Bingo was just a minority game in the late 1800s, played as “tombola”, “Lotto” or “Housey-Housey” by British and Commonwealth sailors and soldiers while on their, ships or at their far-flung outposts of Empire. There are reports of the game being played by Lord Kitchener’s armies during the First World War. Presumably anything that could allow the Tommies (British soldiers) some respite from the horrors of trench warfare would have been welcome.
At the end of the First World War, the game was brought back to England by the troops, and enjoyed some notoriety. Not least because this form of gambling hadn’t been regulated and was therefore illegal! It flourished in Royal British Legion and other Clubs where ex-soldiers relaxed. It was not only the men, but their ladies who also enjoyed the game, and an increasing percentage of women were drawn to the game.
The attitudes of local Police to the Bingo type games where money was changing hands was patchy across the country. In some urban areas, such as London, the games were disrupted and occasionally prosecutions occurred. In other areas, a more laid-back attitude was demonstrated. Some of the games were not even for money, but operated a kind of barter system, where food, clothes, and even services were brought to the Bingo table. If you win, you can have one of my two chickens, and if I win, I want a full day’s worth of labour off of you on my farm!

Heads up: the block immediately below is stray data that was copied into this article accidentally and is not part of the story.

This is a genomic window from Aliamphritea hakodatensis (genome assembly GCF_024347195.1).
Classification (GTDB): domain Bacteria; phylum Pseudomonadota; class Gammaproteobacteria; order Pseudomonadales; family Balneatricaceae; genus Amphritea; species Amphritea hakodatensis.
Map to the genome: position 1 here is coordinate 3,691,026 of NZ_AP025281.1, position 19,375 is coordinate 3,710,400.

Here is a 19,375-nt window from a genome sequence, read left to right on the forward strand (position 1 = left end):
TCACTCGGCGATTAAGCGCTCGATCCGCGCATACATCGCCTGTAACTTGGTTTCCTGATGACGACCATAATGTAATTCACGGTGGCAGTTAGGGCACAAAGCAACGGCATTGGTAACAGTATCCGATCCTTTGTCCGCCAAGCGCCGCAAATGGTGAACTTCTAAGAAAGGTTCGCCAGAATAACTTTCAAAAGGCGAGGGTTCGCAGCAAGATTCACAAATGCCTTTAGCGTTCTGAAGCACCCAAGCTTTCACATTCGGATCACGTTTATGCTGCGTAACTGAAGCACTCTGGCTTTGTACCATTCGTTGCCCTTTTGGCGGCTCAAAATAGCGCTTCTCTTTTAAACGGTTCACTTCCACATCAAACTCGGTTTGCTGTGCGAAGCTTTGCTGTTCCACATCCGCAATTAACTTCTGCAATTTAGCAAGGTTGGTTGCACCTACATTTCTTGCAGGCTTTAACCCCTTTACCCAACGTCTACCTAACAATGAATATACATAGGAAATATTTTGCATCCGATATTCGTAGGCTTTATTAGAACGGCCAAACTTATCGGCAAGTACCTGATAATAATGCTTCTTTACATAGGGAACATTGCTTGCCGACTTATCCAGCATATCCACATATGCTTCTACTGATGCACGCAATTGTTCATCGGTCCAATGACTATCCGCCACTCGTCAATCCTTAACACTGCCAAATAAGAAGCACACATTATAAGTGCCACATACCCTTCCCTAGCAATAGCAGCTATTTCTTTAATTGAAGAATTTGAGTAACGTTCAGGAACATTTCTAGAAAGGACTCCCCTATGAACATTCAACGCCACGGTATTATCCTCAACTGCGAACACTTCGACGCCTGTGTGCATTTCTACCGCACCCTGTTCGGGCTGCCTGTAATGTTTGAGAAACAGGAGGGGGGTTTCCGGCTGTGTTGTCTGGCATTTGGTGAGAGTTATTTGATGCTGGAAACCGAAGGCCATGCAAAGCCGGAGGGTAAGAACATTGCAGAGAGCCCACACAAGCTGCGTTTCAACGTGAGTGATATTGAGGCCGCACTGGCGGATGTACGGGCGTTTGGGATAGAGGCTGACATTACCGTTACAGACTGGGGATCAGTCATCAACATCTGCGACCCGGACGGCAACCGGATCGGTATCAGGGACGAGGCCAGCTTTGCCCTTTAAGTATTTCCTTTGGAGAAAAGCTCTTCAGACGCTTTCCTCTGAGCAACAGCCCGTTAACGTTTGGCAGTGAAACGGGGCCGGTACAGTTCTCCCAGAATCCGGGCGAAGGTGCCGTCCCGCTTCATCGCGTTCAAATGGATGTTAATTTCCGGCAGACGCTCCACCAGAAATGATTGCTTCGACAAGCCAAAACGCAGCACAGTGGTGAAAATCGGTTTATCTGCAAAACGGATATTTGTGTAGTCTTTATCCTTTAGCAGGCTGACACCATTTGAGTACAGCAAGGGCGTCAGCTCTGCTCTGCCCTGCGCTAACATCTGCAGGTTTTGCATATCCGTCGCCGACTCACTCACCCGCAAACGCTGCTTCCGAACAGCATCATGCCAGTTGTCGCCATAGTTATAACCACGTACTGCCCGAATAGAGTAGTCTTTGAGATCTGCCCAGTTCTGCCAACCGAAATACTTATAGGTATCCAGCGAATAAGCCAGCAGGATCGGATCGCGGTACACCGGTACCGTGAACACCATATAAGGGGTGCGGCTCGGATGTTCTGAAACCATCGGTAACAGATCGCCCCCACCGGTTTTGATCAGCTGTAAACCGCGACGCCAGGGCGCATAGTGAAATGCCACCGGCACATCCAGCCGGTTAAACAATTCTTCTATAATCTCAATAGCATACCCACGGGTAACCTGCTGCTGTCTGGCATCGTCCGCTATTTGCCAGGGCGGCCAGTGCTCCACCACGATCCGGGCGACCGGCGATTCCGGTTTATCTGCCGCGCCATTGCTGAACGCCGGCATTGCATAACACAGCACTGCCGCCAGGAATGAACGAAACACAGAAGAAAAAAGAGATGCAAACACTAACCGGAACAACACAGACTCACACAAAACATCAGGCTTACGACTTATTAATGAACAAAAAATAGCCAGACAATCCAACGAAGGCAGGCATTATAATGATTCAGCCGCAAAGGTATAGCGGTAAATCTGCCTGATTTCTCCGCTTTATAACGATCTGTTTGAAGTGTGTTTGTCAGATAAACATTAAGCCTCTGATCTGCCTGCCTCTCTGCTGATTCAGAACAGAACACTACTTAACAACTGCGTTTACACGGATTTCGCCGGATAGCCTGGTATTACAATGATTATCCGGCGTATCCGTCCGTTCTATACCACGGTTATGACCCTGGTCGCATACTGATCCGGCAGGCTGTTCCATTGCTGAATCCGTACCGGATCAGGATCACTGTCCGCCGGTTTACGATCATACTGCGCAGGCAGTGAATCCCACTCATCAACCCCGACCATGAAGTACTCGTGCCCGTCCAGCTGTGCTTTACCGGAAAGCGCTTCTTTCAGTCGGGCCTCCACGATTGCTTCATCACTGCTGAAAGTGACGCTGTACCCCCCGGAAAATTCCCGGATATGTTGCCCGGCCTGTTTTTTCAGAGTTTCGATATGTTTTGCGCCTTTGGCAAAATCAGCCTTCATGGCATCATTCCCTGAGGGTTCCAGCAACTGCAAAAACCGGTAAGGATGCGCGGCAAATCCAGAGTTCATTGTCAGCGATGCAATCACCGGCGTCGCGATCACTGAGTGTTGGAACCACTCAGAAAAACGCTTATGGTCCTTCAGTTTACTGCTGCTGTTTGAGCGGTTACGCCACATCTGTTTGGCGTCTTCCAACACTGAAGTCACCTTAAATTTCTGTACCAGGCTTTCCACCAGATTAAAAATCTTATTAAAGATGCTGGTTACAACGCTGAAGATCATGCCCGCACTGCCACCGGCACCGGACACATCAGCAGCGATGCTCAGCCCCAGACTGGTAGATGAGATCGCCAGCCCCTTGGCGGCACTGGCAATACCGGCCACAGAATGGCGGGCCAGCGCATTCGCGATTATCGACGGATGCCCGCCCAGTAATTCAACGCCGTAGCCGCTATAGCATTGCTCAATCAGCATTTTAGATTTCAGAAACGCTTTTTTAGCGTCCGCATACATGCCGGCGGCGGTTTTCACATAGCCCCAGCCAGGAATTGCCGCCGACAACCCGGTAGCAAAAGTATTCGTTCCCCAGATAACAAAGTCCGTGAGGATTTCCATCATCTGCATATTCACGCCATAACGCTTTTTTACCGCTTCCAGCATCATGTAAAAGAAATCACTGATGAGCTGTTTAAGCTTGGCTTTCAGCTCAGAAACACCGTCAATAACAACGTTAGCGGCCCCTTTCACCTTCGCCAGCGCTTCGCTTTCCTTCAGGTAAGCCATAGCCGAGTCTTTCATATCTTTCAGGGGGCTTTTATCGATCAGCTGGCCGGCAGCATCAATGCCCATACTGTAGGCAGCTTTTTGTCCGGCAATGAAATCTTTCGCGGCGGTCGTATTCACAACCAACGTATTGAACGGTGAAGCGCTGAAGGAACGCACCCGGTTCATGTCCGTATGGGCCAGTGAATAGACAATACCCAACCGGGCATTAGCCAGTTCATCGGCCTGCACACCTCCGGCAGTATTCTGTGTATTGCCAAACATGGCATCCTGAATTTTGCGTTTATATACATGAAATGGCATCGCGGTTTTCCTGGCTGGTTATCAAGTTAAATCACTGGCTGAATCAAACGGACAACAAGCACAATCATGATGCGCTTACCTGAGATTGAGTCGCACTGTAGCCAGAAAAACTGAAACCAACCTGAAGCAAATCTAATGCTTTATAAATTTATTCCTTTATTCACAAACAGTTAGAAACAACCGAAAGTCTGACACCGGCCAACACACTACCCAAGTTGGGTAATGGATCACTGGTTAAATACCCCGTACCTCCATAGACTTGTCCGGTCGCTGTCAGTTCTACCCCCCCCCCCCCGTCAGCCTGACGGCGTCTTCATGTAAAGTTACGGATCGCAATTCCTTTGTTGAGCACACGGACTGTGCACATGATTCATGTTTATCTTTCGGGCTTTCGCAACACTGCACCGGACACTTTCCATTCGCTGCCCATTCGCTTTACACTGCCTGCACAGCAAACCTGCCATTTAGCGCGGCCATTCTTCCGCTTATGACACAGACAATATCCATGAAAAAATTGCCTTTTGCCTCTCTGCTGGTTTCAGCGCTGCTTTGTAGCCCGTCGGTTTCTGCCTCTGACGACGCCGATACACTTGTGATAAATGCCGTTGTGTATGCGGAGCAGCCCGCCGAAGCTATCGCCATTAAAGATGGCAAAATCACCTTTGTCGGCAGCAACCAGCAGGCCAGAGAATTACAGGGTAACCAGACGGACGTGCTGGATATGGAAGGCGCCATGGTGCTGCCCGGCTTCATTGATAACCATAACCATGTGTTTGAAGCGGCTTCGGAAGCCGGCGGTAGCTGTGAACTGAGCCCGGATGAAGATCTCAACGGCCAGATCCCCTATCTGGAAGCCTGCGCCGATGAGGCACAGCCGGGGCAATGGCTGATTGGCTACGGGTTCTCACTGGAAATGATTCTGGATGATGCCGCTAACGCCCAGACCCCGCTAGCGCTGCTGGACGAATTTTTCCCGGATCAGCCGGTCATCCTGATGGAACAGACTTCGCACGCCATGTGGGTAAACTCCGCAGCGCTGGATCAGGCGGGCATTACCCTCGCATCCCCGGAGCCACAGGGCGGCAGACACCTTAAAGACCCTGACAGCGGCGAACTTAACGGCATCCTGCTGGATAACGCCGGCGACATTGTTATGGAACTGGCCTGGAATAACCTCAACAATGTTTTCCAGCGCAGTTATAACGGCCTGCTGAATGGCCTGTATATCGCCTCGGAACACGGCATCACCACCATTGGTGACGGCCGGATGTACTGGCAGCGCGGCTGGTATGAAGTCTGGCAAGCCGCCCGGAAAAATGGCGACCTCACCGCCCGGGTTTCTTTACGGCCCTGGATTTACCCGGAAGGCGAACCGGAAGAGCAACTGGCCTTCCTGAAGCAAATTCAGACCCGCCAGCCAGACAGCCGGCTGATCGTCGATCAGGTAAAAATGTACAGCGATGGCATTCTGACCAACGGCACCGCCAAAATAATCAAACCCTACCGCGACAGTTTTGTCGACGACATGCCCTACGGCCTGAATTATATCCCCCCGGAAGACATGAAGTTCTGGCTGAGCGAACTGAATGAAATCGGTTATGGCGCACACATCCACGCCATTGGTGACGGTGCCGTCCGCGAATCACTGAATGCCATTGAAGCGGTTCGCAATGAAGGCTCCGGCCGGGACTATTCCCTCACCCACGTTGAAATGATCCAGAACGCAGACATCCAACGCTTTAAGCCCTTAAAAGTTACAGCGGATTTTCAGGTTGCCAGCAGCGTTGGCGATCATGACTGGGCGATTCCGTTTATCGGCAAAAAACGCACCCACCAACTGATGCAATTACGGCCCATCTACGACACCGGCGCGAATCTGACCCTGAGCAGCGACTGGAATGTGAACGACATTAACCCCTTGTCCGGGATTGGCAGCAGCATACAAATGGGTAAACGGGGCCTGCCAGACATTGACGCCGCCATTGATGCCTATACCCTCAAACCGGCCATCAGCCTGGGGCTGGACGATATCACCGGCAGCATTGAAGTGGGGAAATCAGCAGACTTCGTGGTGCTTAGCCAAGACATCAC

The game also became popular at festivals, circuses, side-shows at funfairs, and at the seaside. But again, it was soldiers and conflict- the Second World War that developed the game further. Once that war was over the game had well and truly taken root in the UK, and that’s when governments began to get involved and regulate all forms of gambling, including Bingo. A particular form of cheap and cheerful holiday had sprung up during the 1950’s in England. This was the “Holiday Camp” (captured brilliantly in the sitcom series in the 1980s “Hi-de-Hi”. Warner’s Pontins, Butlins all provided inexpensive family holidays, usually near the coast, for hard-up post-war British families. Bingo was popular at these camps, particularly during the not infrequent bouts of inclement weather that traditionally plague UK holiday resorts.
With the coming into effect of the Betting and Gaming Act 1960 on 1 January 1961, the floodgates opened. The first commercial Bingo club opened two days later, and within two years there were over 14 million members of Bingo Clubs!
And the game continues to develop, with online and mobile options for Bingo playing, as well as the traditional live land-based Bingo games. And I wonder whether Britain’s armed services still distract and amuse themselves with Bingo as soldiers used to many years ago?